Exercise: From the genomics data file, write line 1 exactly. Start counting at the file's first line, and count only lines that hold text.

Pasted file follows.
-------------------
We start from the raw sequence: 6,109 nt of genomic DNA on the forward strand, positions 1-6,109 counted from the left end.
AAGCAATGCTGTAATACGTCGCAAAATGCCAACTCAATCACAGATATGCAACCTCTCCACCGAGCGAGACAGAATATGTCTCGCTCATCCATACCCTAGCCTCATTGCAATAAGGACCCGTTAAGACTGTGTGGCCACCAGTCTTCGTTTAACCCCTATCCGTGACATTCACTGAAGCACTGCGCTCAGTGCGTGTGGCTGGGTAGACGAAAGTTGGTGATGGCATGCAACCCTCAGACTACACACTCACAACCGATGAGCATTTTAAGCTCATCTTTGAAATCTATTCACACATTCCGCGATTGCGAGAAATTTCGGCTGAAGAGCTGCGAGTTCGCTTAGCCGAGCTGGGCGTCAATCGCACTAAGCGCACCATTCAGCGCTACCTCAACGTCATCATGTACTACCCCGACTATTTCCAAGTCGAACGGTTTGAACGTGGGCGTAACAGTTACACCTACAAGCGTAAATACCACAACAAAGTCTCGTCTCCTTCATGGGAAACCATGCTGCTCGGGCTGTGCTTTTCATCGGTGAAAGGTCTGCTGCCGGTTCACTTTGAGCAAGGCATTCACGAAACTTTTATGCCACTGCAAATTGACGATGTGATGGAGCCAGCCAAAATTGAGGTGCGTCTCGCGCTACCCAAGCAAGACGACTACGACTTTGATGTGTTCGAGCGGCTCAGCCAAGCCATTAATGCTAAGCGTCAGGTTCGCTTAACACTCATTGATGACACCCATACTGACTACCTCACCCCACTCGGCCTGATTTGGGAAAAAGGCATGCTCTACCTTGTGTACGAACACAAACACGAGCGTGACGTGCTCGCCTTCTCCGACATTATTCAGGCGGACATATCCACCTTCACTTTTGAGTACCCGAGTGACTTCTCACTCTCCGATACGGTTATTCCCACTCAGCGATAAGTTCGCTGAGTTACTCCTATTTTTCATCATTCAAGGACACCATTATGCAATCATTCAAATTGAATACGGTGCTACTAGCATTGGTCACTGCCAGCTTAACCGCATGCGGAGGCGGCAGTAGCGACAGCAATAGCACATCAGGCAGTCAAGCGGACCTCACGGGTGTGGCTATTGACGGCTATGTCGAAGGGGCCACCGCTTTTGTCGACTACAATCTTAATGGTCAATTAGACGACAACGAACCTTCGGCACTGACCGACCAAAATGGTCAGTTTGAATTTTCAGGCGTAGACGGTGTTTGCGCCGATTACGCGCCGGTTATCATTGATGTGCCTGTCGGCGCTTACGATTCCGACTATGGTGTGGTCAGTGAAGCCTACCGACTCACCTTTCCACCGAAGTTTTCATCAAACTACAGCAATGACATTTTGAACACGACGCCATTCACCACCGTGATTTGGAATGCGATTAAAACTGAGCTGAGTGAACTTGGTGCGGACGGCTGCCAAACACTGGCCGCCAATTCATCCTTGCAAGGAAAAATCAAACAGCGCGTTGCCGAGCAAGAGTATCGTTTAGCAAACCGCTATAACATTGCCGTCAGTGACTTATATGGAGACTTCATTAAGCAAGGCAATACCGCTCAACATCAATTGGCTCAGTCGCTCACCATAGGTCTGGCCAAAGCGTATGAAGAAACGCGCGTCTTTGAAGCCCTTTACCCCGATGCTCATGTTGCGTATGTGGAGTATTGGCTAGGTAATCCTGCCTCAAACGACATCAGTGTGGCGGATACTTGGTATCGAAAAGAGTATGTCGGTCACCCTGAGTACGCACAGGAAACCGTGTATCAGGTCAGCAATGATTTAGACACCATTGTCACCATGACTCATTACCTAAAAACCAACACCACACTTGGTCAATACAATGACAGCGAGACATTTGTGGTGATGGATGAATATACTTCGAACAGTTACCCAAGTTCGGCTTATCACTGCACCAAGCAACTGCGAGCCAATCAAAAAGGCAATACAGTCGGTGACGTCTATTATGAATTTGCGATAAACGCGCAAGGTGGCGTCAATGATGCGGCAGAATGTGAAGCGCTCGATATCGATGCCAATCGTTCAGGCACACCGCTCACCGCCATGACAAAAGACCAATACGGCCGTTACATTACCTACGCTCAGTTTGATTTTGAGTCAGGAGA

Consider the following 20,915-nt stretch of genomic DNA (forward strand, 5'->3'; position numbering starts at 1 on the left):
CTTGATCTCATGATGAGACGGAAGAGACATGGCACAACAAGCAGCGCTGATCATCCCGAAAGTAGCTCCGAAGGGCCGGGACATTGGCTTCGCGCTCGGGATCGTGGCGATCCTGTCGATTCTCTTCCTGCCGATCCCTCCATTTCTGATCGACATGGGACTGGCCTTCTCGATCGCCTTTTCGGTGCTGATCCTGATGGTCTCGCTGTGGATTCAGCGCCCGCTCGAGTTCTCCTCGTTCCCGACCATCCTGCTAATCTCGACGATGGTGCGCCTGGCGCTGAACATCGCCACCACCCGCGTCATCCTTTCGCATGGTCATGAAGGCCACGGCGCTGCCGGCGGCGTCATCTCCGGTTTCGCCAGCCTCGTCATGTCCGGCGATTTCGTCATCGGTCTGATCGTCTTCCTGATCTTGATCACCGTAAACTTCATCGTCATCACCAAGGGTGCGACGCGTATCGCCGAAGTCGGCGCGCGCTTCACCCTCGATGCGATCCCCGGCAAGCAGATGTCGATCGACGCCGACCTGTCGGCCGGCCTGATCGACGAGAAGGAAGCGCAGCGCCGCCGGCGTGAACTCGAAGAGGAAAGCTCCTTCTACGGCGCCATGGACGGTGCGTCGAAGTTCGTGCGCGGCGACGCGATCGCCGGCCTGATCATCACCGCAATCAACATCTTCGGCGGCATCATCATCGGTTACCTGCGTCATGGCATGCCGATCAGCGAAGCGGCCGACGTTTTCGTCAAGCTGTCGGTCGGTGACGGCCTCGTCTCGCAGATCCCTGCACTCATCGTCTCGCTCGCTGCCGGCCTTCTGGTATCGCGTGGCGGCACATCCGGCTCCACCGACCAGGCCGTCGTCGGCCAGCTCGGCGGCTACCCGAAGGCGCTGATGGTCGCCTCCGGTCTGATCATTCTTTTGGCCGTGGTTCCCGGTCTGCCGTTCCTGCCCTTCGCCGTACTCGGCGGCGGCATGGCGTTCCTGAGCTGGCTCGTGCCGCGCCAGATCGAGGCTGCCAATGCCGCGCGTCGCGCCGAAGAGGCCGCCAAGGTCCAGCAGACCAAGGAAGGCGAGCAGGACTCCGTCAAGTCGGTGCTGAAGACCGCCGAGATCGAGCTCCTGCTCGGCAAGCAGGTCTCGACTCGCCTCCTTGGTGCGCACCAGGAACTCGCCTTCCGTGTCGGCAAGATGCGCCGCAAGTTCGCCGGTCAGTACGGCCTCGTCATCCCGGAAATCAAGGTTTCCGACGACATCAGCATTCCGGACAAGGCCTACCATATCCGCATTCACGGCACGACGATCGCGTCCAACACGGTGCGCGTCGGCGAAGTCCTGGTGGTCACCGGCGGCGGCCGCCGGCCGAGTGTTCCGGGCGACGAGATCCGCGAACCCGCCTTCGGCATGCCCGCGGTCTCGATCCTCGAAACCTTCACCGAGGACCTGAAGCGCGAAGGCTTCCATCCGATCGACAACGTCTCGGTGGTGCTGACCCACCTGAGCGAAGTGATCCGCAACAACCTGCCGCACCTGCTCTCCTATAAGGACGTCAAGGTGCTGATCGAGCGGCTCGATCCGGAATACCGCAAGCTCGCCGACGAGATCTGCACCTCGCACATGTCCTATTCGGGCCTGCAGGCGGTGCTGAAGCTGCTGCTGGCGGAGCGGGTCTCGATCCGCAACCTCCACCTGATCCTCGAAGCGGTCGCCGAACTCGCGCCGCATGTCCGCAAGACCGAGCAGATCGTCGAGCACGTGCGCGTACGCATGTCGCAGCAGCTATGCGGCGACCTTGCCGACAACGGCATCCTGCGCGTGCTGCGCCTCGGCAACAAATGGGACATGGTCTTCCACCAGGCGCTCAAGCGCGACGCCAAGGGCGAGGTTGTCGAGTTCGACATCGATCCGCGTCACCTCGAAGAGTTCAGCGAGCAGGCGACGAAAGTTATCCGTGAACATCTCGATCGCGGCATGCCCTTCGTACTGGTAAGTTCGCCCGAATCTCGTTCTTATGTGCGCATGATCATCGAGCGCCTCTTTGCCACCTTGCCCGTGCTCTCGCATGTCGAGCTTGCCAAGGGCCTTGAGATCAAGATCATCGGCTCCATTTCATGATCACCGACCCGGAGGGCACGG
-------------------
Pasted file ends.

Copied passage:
We start from the raw sequence: 6,109 nt of genomic DNA on the forward strand, positions 1-6,109 counted from the left end.